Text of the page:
requested via email to the BAA mailbox, provided the formal request is received within 5 days
after being notified of submission status.

HR001117S0008 A-TEAMS BAA 27


C. Federal Awardee Performance and Integrity Information (FAPIIS)
Following the review and selection process described above, but prior to making an award above
the simplified acquisition threshold (FAR 2.101), DARPA is required11 to review and consider
any information available through the designated integrity and performance system (currently
FAPIIS). Selectees have the opportunity to comment on any information about themselves
entered in the database. DARPA will consider any comments and other information in FAPIIS or
other systems prior to making an award.

VI. Award Administration Information


A. Selection Notices
After proposal evaluations are complete, proposers will be notified as to whether their proposal
was selected for award negotiation as a result of the review process. Notification will be sent by
email to the Technical and Administrative POCs identified on the proposal cover sheet. If a
proposal has been selected for award negotiation, the Government will initiate those negotiations
following the notification.

B. Administrative and National Policy Requirements


1. Solicitation Provisions and Award Clauses, Terms and Conditions
Solicitation provisions relevant to DARPA BAAs are listed on the Additional BAA Content page
on DARPA’s website at www.darpa.mil/work-with-us/additional-baa. This page also lists award
clauses that, depending on their applicability, may be included in the terms and conditions of
awards resultant from DARPA solicitations. This list is not exhaustive and the clauses, terms
and conditions included in a resultant award will depend on the nature of the research effort, the
specific award instrument, the type of awardee, and any applicable security or publication
restrictions.

For terms and conditions specific to grants and/or cooperative agreements, see the DoD General
Research Terms and Conditions (latest version) at http://www.onr.navy.mil/Contracts-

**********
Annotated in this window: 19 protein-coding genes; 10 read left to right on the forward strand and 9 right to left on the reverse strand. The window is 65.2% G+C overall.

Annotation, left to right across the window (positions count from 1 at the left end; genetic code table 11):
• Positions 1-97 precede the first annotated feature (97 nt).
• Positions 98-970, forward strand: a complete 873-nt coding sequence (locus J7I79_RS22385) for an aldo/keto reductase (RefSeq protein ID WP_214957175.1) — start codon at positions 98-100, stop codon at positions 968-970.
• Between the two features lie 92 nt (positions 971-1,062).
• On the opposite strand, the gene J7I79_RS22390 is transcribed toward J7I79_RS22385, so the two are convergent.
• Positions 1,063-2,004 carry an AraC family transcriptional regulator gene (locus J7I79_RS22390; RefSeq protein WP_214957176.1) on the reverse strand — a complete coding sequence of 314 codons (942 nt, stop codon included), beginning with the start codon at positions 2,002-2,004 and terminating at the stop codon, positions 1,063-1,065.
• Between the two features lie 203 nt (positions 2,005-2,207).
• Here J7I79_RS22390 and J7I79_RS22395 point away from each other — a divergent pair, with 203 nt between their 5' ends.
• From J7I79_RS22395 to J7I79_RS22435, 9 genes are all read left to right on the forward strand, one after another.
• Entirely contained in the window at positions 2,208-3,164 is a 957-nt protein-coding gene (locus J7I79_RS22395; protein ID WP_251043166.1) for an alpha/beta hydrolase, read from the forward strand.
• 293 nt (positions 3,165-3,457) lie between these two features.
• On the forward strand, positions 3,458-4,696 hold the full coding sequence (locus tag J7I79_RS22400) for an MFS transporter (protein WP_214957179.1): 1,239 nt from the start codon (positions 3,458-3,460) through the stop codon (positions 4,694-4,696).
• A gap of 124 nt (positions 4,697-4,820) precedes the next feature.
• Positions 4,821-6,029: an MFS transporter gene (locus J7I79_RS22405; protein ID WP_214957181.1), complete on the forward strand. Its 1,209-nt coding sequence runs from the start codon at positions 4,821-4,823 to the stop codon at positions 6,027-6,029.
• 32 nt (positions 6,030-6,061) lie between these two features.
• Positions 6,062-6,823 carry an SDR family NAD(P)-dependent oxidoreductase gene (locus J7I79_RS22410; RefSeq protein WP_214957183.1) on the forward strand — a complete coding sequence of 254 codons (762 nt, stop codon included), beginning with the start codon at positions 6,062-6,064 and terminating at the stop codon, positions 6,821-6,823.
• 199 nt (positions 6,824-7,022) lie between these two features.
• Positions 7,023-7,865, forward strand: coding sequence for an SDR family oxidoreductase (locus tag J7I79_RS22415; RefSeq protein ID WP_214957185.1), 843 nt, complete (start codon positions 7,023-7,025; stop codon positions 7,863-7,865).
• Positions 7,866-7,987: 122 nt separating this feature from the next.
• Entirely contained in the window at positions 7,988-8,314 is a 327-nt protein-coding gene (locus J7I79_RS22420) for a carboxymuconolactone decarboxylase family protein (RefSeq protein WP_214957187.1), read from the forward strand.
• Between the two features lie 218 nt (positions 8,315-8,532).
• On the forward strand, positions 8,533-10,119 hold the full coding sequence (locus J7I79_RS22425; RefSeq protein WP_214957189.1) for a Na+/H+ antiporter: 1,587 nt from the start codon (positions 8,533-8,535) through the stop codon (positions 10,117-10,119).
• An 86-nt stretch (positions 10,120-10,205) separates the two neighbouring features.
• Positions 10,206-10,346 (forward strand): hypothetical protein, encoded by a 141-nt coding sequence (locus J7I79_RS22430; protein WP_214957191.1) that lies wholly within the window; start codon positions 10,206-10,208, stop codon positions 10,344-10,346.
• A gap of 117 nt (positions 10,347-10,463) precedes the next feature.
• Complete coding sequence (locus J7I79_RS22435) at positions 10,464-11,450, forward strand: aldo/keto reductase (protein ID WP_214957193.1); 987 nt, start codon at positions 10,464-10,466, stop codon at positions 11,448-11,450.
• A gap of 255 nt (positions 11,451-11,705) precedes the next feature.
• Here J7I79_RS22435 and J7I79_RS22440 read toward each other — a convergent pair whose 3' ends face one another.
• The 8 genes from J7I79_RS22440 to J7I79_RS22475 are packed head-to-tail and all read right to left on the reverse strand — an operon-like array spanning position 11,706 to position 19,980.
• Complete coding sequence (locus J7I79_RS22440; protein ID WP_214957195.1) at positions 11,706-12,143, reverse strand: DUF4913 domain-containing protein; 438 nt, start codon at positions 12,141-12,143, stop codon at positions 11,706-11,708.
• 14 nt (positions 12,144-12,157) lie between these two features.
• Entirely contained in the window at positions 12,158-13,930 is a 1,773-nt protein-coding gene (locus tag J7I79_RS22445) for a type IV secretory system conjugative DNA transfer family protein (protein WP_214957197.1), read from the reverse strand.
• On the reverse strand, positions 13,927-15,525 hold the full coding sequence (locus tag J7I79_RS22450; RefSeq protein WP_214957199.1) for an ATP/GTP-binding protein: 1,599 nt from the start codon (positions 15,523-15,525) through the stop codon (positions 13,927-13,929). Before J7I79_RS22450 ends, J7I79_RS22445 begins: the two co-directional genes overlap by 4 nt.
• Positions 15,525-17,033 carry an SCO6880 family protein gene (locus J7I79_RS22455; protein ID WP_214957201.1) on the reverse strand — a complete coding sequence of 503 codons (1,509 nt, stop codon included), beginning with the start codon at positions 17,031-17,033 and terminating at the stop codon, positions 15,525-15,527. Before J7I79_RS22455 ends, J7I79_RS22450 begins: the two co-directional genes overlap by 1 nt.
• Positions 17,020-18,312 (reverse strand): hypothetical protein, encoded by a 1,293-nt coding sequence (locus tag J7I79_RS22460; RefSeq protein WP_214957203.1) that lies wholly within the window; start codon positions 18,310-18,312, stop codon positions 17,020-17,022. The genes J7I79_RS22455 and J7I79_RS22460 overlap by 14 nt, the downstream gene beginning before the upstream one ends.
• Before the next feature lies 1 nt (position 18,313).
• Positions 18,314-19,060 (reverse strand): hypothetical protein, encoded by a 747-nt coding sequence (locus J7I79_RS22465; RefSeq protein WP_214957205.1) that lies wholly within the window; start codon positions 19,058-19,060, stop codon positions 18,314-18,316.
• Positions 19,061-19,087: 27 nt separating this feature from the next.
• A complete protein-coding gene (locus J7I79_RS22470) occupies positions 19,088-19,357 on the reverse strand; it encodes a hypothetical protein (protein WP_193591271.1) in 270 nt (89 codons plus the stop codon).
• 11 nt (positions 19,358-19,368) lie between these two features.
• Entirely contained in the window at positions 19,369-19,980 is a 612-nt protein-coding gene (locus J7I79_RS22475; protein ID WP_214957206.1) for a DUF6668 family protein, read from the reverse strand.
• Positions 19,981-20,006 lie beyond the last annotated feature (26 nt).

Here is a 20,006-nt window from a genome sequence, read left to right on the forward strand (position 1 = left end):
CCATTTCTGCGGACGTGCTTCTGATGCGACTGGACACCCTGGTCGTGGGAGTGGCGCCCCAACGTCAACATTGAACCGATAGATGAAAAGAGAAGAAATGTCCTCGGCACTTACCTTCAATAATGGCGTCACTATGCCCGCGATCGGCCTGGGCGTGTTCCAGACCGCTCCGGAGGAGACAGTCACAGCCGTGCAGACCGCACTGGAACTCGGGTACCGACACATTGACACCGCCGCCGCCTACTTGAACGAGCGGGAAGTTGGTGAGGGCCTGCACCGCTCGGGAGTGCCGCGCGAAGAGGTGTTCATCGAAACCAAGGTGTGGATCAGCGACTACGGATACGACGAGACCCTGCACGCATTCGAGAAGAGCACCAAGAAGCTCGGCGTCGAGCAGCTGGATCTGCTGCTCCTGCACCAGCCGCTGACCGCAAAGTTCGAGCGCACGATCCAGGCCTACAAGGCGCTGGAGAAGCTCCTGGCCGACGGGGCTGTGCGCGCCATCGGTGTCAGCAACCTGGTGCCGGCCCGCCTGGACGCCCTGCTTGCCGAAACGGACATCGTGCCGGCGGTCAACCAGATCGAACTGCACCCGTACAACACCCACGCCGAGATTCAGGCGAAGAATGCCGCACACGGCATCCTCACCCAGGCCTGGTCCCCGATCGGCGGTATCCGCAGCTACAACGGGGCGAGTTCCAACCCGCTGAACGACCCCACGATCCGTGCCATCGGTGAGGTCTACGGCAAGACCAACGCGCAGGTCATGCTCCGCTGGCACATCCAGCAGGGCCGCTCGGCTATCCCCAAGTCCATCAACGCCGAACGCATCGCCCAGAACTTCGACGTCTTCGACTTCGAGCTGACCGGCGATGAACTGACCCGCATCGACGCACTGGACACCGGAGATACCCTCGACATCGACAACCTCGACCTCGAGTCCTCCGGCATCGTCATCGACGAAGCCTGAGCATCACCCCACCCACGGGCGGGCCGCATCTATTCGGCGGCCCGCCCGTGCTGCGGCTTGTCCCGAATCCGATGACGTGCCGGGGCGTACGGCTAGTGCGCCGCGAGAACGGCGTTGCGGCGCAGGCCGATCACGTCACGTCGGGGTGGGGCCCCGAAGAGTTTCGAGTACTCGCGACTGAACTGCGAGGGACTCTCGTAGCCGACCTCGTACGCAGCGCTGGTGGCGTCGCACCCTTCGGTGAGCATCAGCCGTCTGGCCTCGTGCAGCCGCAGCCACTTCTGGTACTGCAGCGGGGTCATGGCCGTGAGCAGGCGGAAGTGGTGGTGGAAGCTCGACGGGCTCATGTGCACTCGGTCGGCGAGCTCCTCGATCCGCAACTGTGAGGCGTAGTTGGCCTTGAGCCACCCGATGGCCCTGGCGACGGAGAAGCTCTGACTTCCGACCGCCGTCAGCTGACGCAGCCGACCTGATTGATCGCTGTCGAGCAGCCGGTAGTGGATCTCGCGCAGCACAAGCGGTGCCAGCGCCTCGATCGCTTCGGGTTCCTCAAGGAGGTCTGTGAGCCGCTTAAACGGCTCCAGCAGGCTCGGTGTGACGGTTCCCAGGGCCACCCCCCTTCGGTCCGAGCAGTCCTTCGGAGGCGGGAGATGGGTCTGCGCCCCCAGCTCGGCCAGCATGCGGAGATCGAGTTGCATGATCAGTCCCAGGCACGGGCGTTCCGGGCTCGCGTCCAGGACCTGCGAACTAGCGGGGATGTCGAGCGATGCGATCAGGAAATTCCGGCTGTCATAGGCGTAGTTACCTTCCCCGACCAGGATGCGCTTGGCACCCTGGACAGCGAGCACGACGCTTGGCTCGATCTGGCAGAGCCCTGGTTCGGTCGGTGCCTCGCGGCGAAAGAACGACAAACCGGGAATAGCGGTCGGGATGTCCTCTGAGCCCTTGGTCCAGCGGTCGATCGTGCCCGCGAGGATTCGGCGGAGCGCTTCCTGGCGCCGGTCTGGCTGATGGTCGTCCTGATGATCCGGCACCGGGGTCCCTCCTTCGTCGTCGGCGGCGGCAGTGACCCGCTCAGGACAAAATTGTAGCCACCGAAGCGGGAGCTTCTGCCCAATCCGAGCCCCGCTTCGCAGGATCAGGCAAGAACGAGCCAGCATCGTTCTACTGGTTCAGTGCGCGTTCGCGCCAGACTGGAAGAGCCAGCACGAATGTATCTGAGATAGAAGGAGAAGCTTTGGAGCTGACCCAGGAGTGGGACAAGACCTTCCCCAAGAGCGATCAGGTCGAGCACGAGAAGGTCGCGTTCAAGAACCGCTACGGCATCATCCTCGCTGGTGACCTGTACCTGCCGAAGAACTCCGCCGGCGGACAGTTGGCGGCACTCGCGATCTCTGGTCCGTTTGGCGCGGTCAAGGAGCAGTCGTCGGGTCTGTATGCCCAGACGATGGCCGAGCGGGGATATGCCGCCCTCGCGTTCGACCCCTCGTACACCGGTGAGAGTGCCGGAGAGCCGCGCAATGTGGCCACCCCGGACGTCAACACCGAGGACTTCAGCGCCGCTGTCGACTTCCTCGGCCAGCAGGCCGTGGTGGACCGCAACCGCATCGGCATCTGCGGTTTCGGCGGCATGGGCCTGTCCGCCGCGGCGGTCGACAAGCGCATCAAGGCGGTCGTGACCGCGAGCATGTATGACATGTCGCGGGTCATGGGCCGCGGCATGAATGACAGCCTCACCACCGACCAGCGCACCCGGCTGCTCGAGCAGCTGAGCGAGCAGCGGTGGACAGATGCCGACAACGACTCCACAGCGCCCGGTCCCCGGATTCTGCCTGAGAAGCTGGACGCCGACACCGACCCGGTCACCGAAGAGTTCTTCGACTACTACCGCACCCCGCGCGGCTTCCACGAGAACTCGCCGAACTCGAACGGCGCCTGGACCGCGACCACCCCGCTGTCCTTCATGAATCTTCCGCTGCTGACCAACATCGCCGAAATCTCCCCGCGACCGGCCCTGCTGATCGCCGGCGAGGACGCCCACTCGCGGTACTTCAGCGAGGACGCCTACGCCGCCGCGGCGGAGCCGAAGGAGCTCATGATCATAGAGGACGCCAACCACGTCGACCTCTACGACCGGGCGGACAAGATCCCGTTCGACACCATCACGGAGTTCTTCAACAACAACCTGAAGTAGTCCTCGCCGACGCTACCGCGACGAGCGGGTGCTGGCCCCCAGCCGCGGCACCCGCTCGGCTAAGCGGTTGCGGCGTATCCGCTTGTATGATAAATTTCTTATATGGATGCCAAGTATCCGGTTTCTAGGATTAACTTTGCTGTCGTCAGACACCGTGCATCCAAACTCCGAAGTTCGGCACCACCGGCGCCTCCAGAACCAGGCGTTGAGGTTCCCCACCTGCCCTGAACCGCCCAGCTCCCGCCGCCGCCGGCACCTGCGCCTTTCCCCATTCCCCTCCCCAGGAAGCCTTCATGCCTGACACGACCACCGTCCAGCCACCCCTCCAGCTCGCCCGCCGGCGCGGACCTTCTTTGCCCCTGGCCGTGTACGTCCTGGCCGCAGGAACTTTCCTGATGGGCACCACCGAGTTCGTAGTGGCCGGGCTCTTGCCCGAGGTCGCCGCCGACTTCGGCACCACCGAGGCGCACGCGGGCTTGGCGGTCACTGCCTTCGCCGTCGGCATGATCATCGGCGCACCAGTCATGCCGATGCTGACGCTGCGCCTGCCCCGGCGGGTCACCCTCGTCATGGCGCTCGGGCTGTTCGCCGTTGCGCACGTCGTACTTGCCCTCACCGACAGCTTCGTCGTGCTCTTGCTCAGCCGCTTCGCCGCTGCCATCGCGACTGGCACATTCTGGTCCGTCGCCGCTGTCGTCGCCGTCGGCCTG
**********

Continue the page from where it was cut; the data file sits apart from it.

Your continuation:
Grants/submit-proposal/grants-proposal/grants-terms-conditions.aspx and the supplemental
DARPA-specific terms and conditions at www.darpa.mil/work-with-us/contract-
management#GrantsCooperativeAgreements.

The above information serves to put potential proposers and awardees on notice of proposal
requirements and award terms and conditions to which they may have to adhere.

2. System for Award Management (SAM) and Universal Identifier Requirements


All proposers must be registered in SAM unless exempt per FAR 4.1102. FAR 52.204-7,
“System for Award Management” and FAR 52.204-13, “System for Award Management
Maintenance” are incorporated into this BAA. See www.darpa.mil/work-with-us/additional-baa
for further information.

11 Per 41 U.S.C. 2313, as implemented by FAR 9.103 and 2 CFR § 200.205.

HR001117S0008 A-TEAMS BAA 28


NOTE: new registrations can take an average of 7-10 business days to process in SAM. SAM
registration requires the following information:

 DUNS number
 TIN
 CAGE Code. If a proposer does not already have a CAGE code, one will be assigned
during SAM registration.
 Electronic Funds Transfer information (e.g., proposer’s bank account number, routing
number, and bank phone or fax number).

3. Representations and Certifications


In accordance with FAR 4.1102 and 4.1201, proposers requesting a procurement contract must